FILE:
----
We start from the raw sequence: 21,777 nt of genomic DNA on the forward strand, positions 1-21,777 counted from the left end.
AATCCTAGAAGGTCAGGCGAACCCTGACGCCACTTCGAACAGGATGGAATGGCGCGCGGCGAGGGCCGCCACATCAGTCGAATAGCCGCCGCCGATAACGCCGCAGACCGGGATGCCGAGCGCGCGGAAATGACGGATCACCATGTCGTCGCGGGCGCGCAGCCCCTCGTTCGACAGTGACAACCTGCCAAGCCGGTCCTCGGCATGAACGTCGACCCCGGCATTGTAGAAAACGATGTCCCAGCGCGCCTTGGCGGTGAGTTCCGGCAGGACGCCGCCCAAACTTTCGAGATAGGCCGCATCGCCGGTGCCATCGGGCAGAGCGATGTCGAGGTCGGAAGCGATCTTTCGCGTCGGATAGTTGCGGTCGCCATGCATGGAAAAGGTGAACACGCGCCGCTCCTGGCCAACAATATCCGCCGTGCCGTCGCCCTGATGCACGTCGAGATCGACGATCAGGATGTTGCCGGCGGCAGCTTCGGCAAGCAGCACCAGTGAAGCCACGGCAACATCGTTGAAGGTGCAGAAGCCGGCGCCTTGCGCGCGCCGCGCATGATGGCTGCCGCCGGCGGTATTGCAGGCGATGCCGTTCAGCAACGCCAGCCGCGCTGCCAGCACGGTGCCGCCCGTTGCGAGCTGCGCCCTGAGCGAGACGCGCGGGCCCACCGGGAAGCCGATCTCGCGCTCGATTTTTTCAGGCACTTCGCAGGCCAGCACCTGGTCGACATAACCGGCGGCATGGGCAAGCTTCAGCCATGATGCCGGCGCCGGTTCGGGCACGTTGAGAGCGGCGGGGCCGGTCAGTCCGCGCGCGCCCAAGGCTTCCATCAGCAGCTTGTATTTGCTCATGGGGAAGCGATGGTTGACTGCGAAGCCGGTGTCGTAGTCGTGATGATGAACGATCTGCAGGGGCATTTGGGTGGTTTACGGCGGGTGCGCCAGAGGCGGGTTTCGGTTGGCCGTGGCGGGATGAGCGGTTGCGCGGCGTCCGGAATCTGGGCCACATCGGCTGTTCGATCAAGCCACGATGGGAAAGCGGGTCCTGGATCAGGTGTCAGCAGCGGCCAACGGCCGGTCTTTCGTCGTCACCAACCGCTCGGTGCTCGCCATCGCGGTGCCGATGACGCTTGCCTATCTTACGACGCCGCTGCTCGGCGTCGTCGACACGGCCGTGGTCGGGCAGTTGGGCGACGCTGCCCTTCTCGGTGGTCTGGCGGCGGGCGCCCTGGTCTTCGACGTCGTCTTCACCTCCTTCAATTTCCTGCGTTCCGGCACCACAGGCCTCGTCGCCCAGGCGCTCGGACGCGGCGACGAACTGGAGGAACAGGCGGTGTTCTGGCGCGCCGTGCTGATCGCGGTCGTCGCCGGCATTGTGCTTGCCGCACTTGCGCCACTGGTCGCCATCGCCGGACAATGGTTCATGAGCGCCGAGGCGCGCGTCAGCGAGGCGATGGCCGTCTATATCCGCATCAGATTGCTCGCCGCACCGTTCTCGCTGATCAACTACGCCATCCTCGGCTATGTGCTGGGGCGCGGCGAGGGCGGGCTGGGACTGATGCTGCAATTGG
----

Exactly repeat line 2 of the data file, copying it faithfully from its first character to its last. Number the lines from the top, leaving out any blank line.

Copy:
AATCCTAGAAGGTCAGGCGAACCCTGACGCCACTTCGAACAGGATGGAATGGCGCGCGGCGAGGGCCGCCACATCAGTCGAATAGCCGCCGCCGATAACGCCGCAGACCGGGATGCCGAGCGCGCGGAAATGACGGATCACCATGTCGTCGCGGGCGCGCAGCCCCTCGTTCGACAGTGACAACCTGCCAAGCCGGTCCTCGGCATGAACGTCGACCCCGGCATTGTAGAAAACGATGTCCCAGCGCGCCTTGGCGGTGAGTTCCGGCAGGACGCCGCCCAAACTTTCGAGATAGGCCGCATCGCCGGTGCCATCGGGCAGAGCGATGTCGAGGTCGGAAGCGATCTTTCGCGTCGGATAGTTGCGGTCGCCATGCATGGAAAAGGTGAACACGCGCCGCTCCTGGCCAACAATATCCGCCGTGCCGTCGCCCTGATGCACGTCGAGATCGACGATCAGGATGTTGCCGGCGGCAGCTTCGGCAAGCAGCACCAGTGAAGCCACGGCAACATCGTTGAAGGTGCAGAAGCCGGCGCCTTGCGCGCGCCGCGCATGATGGCTGCCGCCGGCGGTATTGCAGGCGATGCCGTTCAGCAACGCCAGCCGCGCTGCCAGCACGGTGCCGCCCGTTGCGAGCTGCGCCCTGAGCGAGACGCGCGGGCCCACCGGGAAGCCGATCTCGCGCTCGATTTTTTCAGGCACTTCGCAGGCCAGCACCTGGTCGACATAACCGGCGGCATGGGCAAGCTTCAGCCATGATGCCGGCGCCGGTTCGGGCACGTTGAGAGCGGCGGGGCCGGTCAGTCCGCGCGCGCCCAAGGCTTCCATCAGCAGCTTGTATTTGCTCATGGGGAAGCGATGGTTGACTGCGAAGCCGGTGTCGTAGTCGTGATGATGAACGATCTGCAGGGGCATTTGGGTGGTTTACGGCGGGTGCGCCAGAGGCGGGTTTCGGTTGGCCGTGGCGGGATGAGCGGTTGCGCGGCGTCCGGAATCTGGGCCACATCGGCTGTTCGATCAAGCCACGATGGGAAAGCGGGTCCTGGATCAGGTGTCAGCAGCGGCCAACGGCCGGTCTTTCGTCGTCACCAACCGCTCGGTGCTCGCCATCGCGGTGCCGATGACGCTTGCCTATCTTACGACGCCGCTGCTCGGCGTCGTCGACACGGCCGTGGTCGGGCAGTTGGGCGACGCTGCCCTTCTCGGTGGTCTGGCGGCGGGCGCCCTGGTCTTCGACGTCGTCTTCACCTCCTTCAATTTCCTGCGTTCCGGCACCACAGGCCTCGTCGCCCAGGCGCTCGGACGCGGCGACGAACTGGAGGAACAGGCGGTGTTCTGGCGCGCCGTGCTGATCGCGGTCGTCGCCGGCATTGTGCTTGCCGCACTTGCGCCACTGGTCGCCATCGCCGGACAATGGTTCATGAGCGCCGAGGCGCGCGTCAGCGAGGCGATGGCCGTCTATATCCGCATCAGATTGCTCGCCGCACCGTTCTCGCTGATCAACTACGCCATCCTCGGCTATGTGCTGGGGCGCGGCGAGGGCGGGCTGGGACTGATGCTGCAATTGG